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Wednesday, March 11, 2009


The engine and transmission of a modern Formula One car are some of the most highly stressed pieces of machinery on the planet, and the competition to have the most power on the grid is still intense.

Traditionally, the development of racing engines has always held to the dictum of the great automotive engineer Ferdinand Porsche that the perfect race car crosses the finish line in first place and then falls to pieces. Although this is no longer strictly true - regulations now require engines to last more than one race weekend - designing modern Formula One engines remains a balancing act between the power that can be extracted and the need for just enough durability.

Engine power outputs in Formula One racing are also a fascinating insight into how far the sport has moved on. In the 1950s Formula One cars were managing specific power outputs of around 100 bhp / litre (about what a modern 'performance' road car can manage now). That figure rose steadily until the arrival of the 'turbo age' of 1.5 litre turbo engines, some of which were producing anything up to 750 bhp / litre. Then, once the sport returned to normal aspiration in 1989 that figure fell back, before steadily rising again. The 'power battle' of the last few years saw outputs creep back towards the 1000 bhp barrier, some teams producing more than 300 bhp / litre in 2005, the final year of 3 litre V10 engines. Since 2006, the regulations have required the use of 2.4 litre V8 engines, with power outputs falling around 20 percent.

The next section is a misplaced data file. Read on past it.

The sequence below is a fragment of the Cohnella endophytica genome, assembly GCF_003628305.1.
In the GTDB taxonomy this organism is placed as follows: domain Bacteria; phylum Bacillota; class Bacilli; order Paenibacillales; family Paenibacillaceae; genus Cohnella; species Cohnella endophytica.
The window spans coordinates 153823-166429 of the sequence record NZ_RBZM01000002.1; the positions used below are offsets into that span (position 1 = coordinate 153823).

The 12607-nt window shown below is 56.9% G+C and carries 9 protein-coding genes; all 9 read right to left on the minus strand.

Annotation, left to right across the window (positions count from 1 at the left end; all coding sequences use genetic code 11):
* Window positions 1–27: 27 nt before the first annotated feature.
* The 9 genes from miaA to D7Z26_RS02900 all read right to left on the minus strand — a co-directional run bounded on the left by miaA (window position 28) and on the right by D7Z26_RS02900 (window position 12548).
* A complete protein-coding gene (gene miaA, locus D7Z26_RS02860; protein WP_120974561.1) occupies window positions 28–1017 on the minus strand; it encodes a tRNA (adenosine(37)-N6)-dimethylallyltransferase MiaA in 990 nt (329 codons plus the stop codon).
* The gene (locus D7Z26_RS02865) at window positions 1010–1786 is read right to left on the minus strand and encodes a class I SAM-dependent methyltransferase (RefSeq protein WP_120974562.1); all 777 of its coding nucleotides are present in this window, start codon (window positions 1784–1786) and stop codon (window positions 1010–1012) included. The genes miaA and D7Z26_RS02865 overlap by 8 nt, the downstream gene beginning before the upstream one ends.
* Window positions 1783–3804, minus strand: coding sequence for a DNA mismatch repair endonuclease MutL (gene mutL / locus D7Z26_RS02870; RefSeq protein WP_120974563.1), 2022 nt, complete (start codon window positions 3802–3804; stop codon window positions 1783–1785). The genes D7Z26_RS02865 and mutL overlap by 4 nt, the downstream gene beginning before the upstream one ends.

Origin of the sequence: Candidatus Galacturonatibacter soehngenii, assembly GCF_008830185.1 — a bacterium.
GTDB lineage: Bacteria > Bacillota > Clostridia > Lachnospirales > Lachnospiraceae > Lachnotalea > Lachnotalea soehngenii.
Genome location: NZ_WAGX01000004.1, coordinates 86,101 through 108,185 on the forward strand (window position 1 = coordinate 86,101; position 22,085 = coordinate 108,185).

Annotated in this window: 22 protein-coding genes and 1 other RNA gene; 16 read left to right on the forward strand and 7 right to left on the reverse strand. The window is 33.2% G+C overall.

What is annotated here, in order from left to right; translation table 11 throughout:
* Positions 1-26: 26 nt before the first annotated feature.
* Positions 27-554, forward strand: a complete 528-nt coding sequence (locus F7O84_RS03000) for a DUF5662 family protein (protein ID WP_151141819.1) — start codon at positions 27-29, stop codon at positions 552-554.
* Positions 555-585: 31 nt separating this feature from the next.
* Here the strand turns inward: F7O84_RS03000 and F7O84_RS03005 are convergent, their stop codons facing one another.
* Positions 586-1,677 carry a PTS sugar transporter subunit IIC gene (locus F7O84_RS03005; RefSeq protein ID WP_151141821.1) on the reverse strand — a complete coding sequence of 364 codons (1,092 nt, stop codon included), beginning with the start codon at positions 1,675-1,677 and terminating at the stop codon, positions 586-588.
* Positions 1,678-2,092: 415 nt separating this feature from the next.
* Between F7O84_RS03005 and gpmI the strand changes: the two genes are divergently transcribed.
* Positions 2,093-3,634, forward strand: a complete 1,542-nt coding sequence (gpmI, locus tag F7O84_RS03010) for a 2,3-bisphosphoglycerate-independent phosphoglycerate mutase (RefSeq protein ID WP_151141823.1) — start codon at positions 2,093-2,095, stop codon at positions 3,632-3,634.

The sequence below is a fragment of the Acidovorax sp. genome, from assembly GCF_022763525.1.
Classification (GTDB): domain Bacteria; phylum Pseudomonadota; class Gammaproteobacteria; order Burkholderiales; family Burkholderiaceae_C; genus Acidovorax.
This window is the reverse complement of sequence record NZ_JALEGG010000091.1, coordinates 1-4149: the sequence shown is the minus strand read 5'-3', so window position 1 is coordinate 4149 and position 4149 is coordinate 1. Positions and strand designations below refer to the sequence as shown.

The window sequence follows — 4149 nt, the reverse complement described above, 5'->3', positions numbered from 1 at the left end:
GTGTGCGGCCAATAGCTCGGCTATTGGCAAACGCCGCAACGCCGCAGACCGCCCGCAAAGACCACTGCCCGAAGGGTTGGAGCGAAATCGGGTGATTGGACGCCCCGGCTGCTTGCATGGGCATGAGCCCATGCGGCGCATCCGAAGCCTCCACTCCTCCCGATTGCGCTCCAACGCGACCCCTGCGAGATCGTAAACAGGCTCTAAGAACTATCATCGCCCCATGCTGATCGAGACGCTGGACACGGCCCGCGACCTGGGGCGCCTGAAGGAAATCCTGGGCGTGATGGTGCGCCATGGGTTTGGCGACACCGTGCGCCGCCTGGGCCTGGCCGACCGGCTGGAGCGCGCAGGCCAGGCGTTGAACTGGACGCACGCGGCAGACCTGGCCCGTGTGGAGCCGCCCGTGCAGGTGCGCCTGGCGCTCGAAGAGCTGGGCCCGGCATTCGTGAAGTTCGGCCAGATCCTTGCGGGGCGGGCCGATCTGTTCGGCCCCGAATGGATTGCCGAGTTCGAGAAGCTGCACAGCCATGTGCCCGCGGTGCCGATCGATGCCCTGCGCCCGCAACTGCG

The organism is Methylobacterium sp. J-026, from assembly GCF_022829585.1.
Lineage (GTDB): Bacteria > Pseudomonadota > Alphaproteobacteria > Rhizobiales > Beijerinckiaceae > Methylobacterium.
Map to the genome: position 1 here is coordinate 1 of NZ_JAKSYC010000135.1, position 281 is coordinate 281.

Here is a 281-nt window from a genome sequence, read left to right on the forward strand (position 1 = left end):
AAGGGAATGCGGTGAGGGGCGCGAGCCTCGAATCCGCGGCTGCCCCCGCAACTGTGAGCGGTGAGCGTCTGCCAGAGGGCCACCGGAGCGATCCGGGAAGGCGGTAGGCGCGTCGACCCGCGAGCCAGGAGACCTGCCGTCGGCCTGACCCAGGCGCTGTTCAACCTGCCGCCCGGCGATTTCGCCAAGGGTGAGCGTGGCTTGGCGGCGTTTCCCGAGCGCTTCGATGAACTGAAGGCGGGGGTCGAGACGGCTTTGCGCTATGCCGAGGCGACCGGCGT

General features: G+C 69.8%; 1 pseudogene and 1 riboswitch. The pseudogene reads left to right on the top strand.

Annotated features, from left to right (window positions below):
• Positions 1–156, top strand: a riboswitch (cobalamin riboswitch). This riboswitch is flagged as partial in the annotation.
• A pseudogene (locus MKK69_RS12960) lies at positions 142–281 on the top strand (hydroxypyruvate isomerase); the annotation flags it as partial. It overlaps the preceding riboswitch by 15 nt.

Revving to a limited 18,000 RPM, a modern Formula One engine will consume a phenomenal 650 litres of air every second, with race fuel consumption typically around the 75 l/100 km (4 mpg) mark. Revving at such massive speeds equates to an accelerative force on the pistons of nearly 9000 times gravity. Unsurprisingly, engine-related failures remain one of the most common causes of retirements in races.

Modern Formula One engines owe little except their fundamental design of cylinders, pistons and valves to road-car engines. The engine is a stressed component within the car, bolting to the carbon fibre 'tub' and having the transmission and rear suspension bolted to it in turn. Therefore it has to be enormously strong. A conflicting demand is that it should be light, compact and with its mass in as low a position as possible, to help reduce the car's centre of gravity and to enable the height of rear bodywork to be minimised.

The gearboxes of modern Formula One cars are now highly automated with drivers selecting gears via paddles fitted behind the steering wheel. The 'sequential' gearboxes used are very similar in principle to those of motorbikes, allowing gear changes to be made far faster than with the traditional ‘H’ gate selector, with the gearbox selectors operated electrically. Despite such high levels of technology, fully automatic transmission systems, and gearbox-related wizardry such as launch control, are illegal - a measure designed to keep costs down and place more emphasis on driver skill. Transmissions - most teams run seven-speed units - bolt directly to the back of the engine.

Mindful of the massive cost of these ultra high-tech powertrains, the FIA introduced new regulations in 2005 limiting each car to one engine per two Grand Prix weekends, with 10-place grid penalties for those breaking the rule. From 2008, a similar policy was applied to gearboxes, each having to last four race weekends. 2009 saw the introduction of even more stringent engine rules, with drivers limited to eight engines per season. On top of these measures, a freeze on engine development imposed at the end of the 2006 season means teams are unable to alter the fundamentals of their engines’ design until at least 2010.